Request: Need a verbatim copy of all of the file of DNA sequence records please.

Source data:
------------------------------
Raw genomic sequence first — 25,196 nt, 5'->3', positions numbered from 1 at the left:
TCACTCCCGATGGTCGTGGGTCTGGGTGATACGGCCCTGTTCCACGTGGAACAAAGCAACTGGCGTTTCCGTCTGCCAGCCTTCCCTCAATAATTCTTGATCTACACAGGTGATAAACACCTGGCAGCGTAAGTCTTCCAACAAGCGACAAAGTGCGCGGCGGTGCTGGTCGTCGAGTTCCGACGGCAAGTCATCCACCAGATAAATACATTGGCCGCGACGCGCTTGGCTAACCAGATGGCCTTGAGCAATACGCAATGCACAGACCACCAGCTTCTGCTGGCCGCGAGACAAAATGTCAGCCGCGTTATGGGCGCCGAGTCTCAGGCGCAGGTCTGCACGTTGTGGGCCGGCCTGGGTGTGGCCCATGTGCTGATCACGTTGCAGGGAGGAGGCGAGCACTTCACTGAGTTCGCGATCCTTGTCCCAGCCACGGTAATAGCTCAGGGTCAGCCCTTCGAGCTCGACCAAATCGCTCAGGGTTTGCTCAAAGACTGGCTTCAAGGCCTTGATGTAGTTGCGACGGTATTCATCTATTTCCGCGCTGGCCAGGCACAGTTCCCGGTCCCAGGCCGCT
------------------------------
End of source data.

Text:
Raw genomic sequence first — 25,196 nt, 5'->3', positions numbered from 1 at the left:
TCACTCCCGATGGTCGTGGGTCTGGGTGATACGGCCCTGTTCCACGTGGAACAAAGCAACTGGCGTTTCCGTCTGCCAGCCTTCCCTCAATAATTCTTGATCTACACAGGTGATAAACACCTGGCAGCGTAAGTCTTCCAACAAGCGACAAAGTGCGCGGCGGTGCTGGTCGTCGAGTTCCGACGGCAAGTCATCCACCAGATAAATACATTGGCCGCGACGCGCTTGGCTAACCAGATGGCCTTGAGCAATACGCAATGCACAGACCACCAGCTTCTGCTGGCCGCGAGACAAAATGTCAGCCGCGTTATGGGCGCCGAGTCTCAGGCGCAGGTCTGCACGTTGTGGGCCGGCCTGGGTGTGGCCCATGTGCTGATCACGTTGCAGGGAGGAGGCGAGCACTTCACTGAGTTCGCGATCCTTGTCCCAGCCACGGTAATAGCTCAGGGTCAGCCCTTCGAGCTCGACCAAATCGCTCAGGGTTTGCTCAAAGACTGGCTTCAAGGCCTTGATGTAGTTGCGACGGTATTCATCTATTTCCGCGCTGGCCAGGCACAGTTCCCGGTCCCAGGCCGCT